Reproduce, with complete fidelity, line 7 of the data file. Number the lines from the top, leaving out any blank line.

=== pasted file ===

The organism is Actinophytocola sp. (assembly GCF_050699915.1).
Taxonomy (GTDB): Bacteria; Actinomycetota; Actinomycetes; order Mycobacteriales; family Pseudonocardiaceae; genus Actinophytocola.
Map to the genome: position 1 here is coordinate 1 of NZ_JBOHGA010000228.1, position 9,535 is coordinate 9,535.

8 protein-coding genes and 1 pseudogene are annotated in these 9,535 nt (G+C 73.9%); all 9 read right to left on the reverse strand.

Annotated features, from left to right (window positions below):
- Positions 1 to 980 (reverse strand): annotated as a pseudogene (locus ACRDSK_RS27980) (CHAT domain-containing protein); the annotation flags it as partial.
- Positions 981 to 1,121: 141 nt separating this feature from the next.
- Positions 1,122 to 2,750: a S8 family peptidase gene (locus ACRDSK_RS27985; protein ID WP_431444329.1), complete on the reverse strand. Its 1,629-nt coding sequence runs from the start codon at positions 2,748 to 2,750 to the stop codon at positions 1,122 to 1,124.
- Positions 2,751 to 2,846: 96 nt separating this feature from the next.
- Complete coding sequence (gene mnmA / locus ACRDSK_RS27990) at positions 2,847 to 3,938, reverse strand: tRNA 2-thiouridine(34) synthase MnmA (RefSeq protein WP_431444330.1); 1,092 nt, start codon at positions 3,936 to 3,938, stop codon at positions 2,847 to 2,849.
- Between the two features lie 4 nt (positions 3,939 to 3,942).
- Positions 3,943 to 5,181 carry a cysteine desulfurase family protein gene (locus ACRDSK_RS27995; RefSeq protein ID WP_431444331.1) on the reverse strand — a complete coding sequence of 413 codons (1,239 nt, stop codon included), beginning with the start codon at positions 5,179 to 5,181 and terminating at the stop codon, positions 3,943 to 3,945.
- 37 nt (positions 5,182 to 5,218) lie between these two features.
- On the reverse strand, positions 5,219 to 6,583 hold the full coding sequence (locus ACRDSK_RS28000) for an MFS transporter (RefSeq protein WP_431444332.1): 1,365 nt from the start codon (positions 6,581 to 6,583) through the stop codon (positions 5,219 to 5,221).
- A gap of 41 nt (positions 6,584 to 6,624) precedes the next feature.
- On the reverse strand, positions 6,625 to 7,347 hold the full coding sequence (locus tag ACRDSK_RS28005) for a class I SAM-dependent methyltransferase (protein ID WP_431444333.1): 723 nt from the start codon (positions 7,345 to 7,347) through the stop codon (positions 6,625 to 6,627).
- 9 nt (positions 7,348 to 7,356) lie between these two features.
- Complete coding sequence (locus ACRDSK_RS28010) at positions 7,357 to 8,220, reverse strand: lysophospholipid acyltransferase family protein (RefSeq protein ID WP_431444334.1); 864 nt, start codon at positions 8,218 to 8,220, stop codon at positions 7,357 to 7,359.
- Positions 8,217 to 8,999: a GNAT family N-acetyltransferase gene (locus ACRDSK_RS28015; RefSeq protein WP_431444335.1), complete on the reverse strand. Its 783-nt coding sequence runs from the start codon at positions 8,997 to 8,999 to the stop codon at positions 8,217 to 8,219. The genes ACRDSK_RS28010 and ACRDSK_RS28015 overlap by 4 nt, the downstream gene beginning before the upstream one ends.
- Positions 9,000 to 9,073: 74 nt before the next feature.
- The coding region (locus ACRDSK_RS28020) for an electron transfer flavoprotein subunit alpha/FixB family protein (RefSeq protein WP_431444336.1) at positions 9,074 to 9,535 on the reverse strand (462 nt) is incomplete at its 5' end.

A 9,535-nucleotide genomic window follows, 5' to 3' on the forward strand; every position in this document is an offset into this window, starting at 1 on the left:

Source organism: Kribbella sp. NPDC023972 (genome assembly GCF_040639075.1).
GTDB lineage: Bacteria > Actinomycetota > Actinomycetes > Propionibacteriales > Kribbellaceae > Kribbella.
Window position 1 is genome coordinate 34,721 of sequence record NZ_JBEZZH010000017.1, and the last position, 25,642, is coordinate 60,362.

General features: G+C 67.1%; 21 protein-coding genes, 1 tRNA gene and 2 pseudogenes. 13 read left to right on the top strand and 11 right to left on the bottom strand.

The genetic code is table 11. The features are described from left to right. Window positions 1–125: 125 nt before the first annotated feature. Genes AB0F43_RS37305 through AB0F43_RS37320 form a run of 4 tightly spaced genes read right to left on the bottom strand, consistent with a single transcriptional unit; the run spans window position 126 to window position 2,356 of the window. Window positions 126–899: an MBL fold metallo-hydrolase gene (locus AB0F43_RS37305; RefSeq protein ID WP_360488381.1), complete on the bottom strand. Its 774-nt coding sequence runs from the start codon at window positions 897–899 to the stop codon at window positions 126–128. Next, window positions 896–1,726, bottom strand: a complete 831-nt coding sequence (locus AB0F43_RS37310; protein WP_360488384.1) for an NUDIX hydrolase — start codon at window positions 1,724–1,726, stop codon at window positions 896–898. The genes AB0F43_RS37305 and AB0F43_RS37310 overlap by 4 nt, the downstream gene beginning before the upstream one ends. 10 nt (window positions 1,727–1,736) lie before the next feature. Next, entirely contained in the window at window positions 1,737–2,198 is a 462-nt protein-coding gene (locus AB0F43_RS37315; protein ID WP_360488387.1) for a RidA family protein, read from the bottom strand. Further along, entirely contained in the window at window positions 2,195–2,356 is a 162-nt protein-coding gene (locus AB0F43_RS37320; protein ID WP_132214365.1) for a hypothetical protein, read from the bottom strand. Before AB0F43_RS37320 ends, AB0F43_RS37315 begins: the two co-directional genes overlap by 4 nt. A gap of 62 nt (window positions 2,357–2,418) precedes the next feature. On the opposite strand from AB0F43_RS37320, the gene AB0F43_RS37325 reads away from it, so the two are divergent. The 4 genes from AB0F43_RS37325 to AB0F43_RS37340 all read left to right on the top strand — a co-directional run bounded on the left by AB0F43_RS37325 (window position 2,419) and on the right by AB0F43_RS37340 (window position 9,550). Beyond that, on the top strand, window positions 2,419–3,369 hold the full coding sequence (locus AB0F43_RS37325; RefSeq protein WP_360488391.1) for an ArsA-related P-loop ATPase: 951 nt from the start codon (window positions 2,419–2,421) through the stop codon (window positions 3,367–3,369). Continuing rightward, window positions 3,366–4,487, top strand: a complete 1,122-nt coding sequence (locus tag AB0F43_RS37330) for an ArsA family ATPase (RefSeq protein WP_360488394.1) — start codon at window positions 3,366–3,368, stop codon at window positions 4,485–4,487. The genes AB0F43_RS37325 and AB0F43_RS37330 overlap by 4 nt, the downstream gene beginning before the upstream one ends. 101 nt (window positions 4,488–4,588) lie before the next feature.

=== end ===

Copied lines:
- Positions 981 to 1,121: 141 nt separating this feature from the next.